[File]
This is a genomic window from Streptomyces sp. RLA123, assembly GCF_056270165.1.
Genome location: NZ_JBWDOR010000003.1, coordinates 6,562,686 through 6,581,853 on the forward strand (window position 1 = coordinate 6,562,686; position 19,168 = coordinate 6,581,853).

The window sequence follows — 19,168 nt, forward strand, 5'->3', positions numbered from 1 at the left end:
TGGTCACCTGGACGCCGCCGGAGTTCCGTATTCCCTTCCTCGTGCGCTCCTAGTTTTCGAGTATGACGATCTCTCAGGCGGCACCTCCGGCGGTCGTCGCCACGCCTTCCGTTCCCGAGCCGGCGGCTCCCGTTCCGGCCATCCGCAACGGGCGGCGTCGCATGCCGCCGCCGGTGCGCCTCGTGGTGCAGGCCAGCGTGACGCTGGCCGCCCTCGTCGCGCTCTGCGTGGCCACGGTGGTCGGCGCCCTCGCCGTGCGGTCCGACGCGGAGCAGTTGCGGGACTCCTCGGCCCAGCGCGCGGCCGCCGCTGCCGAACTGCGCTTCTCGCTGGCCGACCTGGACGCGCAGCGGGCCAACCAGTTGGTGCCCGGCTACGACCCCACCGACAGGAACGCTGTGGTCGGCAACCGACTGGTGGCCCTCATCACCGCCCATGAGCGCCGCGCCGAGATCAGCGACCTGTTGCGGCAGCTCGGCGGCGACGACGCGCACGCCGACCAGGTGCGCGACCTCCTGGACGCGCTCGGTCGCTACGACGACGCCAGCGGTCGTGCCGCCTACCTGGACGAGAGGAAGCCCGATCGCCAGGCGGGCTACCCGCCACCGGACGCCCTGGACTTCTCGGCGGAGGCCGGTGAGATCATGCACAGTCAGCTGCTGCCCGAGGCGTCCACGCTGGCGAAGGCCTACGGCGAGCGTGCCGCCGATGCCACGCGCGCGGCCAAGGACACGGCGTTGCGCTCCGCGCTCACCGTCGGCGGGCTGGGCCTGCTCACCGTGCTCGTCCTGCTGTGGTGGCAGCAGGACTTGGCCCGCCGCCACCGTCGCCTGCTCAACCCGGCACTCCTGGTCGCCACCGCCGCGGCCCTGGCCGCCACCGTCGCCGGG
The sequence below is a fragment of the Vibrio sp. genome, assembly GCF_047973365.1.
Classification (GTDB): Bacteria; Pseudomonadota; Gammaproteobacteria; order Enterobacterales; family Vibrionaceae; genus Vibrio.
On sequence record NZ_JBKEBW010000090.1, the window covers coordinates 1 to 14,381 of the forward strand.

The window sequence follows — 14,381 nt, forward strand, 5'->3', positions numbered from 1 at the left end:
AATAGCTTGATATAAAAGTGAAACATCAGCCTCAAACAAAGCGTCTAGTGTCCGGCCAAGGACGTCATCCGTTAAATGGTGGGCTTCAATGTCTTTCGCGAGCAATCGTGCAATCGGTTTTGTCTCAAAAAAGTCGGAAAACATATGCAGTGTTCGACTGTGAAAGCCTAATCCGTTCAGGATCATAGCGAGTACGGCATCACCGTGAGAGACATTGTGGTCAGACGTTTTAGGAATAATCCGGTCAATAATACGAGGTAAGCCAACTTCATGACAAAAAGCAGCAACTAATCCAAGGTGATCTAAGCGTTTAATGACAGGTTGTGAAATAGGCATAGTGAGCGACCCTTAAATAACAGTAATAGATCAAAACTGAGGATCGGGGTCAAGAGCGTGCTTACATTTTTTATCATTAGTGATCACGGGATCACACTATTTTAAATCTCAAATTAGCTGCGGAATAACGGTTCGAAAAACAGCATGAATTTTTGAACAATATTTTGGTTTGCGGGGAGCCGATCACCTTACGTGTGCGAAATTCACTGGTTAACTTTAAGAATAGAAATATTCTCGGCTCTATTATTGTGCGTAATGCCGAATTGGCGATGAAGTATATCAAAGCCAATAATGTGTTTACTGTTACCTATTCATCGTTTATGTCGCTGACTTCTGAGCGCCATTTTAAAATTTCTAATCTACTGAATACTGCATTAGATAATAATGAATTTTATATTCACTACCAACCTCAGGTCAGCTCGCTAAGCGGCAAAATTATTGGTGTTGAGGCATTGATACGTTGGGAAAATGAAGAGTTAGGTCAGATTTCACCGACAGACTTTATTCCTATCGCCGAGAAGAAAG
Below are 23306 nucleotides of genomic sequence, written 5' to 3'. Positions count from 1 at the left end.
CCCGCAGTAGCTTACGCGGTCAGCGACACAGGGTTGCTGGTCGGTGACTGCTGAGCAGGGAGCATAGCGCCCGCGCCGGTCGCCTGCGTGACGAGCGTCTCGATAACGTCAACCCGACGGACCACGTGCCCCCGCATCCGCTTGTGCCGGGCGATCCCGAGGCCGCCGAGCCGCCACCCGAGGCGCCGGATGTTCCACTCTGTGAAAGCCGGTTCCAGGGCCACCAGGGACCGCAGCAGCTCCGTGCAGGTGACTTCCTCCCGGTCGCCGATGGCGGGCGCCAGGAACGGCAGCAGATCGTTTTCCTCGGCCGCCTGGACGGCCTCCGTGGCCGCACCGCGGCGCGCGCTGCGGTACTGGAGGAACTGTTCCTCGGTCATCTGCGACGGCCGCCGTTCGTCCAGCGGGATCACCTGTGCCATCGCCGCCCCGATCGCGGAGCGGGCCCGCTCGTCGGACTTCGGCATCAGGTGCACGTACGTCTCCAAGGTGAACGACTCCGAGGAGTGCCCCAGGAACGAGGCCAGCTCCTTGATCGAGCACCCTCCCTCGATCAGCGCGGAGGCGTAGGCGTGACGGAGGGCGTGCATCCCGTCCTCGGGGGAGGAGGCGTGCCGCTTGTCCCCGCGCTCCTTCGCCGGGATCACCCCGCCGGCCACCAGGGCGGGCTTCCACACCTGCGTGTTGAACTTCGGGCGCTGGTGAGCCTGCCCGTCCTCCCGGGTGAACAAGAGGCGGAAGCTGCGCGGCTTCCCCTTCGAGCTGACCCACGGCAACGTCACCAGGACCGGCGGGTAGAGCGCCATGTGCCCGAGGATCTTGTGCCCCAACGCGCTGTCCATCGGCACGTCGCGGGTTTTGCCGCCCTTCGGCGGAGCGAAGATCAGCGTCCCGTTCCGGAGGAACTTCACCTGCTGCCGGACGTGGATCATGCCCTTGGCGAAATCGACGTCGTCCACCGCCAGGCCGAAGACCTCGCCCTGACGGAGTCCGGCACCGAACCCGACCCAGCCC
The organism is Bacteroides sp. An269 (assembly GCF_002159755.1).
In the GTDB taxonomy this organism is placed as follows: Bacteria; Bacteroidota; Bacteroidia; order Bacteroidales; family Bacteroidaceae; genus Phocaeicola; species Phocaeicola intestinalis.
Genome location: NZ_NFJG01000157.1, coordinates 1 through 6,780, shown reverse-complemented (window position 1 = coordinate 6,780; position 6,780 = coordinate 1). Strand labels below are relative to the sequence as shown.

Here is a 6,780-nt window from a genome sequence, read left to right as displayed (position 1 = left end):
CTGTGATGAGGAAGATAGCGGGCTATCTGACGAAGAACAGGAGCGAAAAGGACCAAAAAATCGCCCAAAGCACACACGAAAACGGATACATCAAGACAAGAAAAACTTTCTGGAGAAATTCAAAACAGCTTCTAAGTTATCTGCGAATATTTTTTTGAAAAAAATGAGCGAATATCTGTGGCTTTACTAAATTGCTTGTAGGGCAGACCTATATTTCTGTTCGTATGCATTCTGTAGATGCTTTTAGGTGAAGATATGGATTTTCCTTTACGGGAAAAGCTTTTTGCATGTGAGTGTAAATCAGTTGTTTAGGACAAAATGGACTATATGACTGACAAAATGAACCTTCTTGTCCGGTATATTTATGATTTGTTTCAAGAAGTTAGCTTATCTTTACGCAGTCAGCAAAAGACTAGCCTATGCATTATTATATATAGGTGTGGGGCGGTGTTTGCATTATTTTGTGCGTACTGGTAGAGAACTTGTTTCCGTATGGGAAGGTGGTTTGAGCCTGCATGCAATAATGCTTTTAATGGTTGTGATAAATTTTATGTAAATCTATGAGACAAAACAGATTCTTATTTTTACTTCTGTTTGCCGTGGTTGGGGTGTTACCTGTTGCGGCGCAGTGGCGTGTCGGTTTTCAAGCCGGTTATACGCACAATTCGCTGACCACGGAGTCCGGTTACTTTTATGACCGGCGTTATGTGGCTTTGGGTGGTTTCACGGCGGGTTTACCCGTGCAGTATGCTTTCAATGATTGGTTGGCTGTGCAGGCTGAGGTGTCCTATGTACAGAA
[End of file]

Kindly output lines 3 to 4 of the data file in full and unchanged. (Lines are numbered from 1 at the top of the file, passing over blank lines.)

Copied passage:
The window sequence follows — 19,168 nt, forward strand, 5'->3', positions numbered from 1 at the left end:
TGGTCACCTGGACGCCGCCGGAGTTCCGTATTCCCTTCCTCGTGCGCTCCTAGTTTTCGAGTATGACGATCTCTCAGGCGGCACCTCCGGCGGTCGTCGCCACGCCTTCCGTTCCCGAGCCGGCGGCTCCCGTTCCGGCCATCCGCAACGGGCGGCGTCGCATGCCGCCGCCGGTGCGCCTCGTGGTGCAGGCCAGCGTGACGCTGGCCGCCCTCGTCGCGCTCTGCGTGGCCACGGTGGTCGGCGCCCTCGCCGTGCGGTCCGACGCGGAGCAGTTGCGGGACTCCTCGGCCCAGCGCGCGGCCGCCGCTGCCGAACTGCGCTTCTCGCTGGCCGACCTGGACGCGCAGCGGGCCAACCAGTTGGTGCCCGGCTACGACCCCACCGACAGGAACGCTGTGGTCGGCAACCGACTGGTGGCCCTCATCACCGCCCATGAGCGCCGCGCCGAGATCAGCGACCTGTTGCGGCAGCTCGGCGGCGACGACGCGCACGCCGACCAGGTGCGCGACCTCCTGGACGCGCTCGGTCGCTACGACGACGCCAGCGGTCGTGCCGCCTACCTGGACGAGAGGAAGCCCGATCGCCAGGCGGGCTACCCGCCACCGGACGCCCTGGACTTCTCGGCGGAGGCCGGTGAGATCATGCACAGTCAGCTGCTGCCCGAGGCGTCCACGCTGGCGAAGGCCTACGGCGAGCGTGCCGCCGATGCCACGCGCGCGGCCAAGGACACGGCGTTGCGCTCCGCGCTCACCGTCGGCGGGCTGGGCCTGCTCACCGTGCTCGTCCTGCTGTGGTGGCAGCAGGACTTGGCCCGCCGCCACCGTCGCCTGCTCAACCCGGCACTCCTGGTCGCCACCGCCGCGGCCCTGGCCGCCACCGTCGCCGGG